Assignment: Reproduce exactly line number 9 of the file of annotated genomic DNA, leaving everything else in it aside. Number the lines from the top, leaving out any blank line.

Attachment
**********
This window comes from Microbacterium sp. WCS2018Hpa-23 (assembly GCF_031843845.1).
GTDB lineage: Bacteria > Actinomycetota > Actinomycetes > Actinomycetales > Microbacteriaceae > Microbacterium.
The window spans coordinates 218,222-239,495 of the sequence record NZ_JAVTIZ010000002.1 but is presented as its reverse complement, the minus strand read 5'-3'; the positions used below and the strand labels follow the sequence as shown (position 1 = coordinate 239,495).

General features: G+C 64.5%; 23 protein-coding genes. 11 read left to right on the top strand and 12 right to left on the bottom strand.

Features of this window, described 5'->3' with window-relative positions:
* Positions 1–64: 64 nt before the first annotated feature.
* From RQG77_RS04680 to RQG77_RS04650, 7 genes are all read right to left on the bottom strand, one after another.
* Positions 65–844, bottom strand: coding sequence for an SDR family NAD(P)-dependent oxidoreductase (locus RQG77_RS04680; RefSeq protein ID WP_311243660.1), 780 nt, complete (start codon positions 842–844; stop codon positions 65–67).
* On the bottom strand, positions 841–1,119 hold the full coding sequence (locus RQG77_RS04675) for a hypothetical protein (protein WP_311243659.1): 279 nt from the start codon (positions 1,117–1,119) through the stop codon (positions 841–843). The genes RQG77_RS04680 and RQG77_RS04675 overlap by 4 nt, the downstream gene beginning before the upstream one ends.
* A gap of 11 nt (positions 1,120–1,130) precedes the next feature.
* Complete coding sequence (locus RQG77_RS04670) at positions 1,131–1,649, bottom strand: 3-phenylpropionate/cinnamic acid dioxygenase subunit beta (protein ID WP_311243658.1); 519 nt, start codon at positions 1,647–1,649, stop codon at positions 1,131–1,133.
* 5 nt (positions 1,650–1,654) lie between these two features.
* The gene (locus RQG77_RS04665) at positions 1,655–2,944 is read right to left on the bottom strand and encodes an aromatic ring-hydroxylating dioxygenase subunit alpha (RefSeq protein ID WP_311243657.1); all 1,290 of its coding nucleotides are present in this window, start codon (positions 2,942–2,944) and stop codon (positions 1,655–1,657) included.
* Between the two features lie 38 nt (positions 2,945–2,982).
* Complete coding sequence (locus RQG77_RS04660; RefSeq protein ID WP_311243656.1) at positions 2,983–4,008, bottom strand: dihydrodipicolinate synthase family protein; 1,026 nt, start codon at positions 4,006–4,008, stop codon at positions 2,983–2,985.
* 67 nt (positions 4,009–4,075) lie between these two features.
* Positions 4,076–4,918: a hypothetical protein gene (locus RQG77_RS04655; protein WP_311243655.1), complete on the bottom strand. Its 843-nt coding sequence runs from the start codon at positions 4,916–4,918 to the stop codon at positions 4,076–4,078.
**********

* On the bottom strand, positions 841–1,119 hold the full coding sequence (locus RQG77_RS04675) for a hypothetical protein (protein WP_311243659.1): 279 nt from the start codon (positions 1,117–1,119) through the stop codon (positions 841–843). The genes RQG77_RS04680 and RQG77_RS04675 overlap by 4 nt, the downstream gene beginning before the upstream one ends.